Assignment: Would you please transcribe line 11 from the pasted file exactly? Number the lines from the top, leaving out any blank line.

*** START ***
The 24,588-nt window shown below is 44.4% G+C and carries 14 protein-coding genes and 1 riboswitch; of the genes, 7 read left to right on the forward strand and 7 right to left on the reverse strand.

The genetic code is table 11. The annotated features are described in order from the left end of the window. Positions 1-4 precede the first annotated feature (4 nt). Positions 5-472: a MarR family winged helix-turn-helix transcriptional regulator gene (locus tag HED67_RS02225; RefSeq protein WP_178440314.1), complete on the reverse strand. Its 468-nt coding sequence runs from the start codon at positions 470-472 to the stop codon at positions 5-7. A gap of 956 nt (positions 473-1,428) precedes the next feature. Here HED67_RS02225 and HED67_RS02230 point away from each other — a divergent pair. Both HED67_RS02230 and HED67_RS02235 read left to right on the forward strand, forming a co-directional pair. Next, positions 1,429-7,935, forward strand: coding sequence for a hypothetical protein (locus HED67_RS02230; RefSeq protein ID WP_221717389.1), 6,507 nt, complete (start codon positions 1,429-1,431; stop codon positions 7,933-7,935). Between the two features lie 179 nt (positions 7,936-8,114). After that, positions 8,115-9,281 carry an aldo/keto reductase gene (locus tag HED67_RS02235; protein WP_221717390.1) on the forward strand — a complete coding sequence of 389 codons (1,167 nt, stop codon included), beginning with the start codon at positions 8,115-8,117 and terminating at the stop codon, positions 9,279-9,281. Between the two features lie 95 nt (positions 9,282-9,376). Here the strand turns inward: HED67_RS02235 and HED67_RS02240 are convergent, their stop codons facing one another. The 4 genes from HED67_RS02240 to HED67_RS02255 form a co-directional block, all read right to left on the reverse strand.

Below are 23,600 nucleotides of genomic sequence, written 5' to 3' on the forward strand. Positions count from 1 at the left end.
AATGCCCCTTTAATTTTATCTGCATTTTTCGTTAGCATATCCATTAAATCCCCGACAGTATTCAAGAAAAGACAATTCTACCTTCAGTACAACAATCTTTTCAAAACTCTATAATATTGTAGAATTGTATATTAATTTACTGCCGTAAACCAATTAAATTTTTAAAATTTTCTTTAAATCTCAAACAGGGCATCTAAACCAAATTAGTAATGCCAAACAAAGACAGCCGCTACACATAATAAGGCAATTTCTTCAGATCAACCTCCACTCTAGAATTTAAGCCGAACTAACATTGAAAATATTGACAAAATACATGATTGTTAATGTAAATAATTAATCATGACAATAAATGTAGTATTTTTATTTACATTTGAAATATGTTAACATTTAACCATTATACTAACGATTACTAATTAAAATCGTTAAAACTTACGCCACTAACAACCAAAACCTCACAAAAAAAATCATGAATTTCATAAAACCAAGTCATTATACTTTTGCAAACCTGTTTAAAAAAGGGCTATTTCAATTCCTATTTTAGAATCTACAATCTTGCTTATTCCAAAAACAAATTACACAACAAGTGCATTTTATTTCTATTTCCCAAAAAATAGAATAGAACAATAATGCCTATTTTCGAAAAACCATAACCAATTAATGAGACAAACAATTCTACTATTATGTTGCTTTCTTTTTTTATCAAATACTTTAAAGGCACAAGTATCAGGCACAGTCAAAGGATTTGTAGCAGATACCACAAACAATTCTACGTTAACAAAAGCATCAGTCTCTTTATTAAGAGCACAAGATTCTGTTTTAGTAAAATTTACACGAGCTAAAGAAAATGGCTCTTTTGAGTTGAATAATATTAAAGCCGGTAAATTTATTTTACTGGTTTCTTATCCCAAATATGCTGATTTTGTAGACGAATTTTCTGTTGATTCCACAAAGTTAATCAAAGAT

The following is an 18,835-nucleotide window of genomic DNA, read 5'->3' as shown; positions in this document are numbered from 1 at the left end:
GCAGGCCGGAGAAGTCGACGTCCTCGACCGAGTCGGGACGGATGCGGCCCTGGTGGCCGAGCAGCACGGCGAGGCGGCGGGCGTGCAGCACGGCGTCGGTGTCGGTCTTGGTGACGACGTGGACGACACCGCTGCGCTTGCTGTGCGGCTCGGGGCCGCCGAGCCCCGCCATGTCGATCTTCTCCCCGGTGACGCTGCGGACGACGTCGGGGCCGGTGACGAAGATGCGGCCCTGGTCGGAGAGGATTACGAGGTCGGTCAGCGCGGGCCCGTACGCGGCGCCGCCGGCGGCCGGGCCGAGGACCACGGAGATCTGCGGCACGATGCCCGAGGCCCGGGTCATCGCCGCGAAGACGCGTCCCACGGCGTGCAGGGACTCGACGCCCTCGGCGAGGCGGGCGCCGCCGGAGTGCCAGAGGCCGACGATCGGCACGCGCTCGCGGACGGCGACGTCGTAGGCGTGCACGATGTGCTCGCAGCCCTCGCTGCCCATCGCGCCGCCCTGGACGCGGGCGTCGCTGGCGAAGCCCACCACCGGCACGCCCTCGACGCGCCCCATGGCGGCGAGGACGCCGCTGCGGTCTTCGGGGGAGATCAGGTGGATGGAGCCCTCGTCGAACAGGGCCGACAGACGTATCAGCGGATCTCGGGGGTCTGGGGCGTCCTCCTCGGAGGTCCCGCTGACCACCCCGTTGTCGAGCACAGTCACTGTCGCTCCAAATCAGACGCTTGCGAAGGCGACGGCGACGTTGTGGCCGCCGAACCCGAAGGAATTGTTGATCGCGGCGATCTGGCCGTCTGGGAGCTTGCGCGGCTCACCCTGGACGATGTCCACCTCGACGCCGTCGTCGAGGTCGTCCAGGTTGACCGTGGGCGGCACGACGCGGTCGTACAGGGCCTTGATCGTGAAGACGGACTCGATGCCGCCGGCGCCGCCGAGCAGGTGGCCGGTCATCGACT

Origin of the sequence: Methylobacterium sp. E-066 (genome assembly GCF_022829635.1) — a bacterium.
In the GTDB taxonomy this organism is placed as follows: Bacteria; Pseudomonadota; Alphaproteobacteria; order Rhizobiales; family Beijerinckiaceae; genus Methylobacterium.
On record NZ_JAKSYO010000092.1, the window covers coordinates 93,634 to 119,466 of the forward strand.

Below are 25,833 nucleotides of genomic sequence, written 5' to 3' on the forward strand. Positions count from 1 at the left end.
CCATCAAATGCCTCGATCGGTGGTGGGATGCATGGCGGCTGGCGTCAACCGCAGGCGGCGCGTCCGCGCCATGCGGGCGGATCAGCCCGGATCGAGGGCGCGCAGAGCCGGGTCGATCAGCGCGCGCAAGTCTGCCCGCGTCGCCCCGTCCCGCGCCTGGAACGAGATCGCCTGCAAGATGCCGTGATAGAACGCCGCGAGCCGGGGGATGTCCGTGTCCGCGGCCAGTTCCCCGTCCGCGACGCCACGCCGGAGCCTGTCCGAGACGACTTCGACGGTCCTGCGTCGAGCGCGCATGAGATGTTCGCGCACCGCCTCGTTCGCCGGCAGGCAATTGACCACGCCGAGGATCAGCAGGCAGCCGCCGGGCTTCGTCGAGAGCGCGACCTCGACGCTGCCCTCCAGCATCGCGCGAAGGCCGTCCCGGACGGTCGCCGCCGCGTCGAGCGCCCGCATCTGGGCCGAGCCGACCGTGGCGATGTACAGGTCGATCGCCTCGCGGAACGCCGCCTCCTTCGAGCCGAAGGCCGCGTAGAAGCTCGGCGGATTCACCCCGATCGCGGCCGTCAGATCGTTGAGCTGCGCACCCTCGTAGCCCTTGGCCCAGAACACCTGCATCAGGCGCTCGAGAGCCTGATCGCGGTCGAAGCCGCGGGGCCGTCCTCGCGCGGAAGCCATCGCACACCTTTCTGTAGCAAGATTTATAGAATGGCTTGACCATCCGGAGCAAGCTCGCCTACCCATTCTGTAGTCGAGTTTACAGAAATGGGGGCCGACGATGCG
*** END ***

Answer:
CCATCAAATGCCTCGATCGGTGGTGGGATGCATGGCGGCTGGCGTCAACCGCAGGCGGCGCGTCCGCGCCATGCGGGCGGATCAGCCCGGATCGAGGGCGCGCAGAGCCGGGTCGATCAGCGCGCGCAAGTCTGCCCGCGTCGCCCCGTCCCGCGCCTGGAACGAGATCGCCTGCAAGATGCCGTGATAGAACGCCGCGAGCCGGGGGATGTCCGTGTCCGCGGCCAGTTCCCCGTCCGCGACGCCACGCCGGAGCCTGTCCGAGACGACTTCGACGGTCCTGCGTCGAGCGCGCATGAGATGTTCGCGCACCGCCTCGTTCGCCGGCAGGCAATTGACCACGCCGAGGATCAGCAGGCAGCCGCCGGGCTTCGTCGAGAGCGCGACCTCGACGCTGCCCTCCAGCATCGCGCGAAGGCCGTCCCGGACGGTCGCCGCCGCGTCGAGCGCCCGCATCTGGGCCGAGCCGACCGTGGCGATGTACAGGTCGATCGCCTCGCGGAACGCCGCCTCCTTCGAGCCGAAGGCCGCGTAGAAGCTCGGCGGATTCACCCCGATCGCGGCCGTCAGATCGTTGAGCTGCGCACCCTCGTAGCCCTTGGCCCAGAACACCTGCATCAGGCGCTCGAGAGCCTGATCGCGGTCGAAGCCGCGGGGCCGTCCTCGCGCGGAAGCCATCGCACACCTTTCTGTAGCAAGATTTATAGAATGGCTTGACCATCCGGAGCAAGCTCGCCTACCCATTCTGTAGTCGAGTTTACAGAAATGGGGGCCGACGATGCG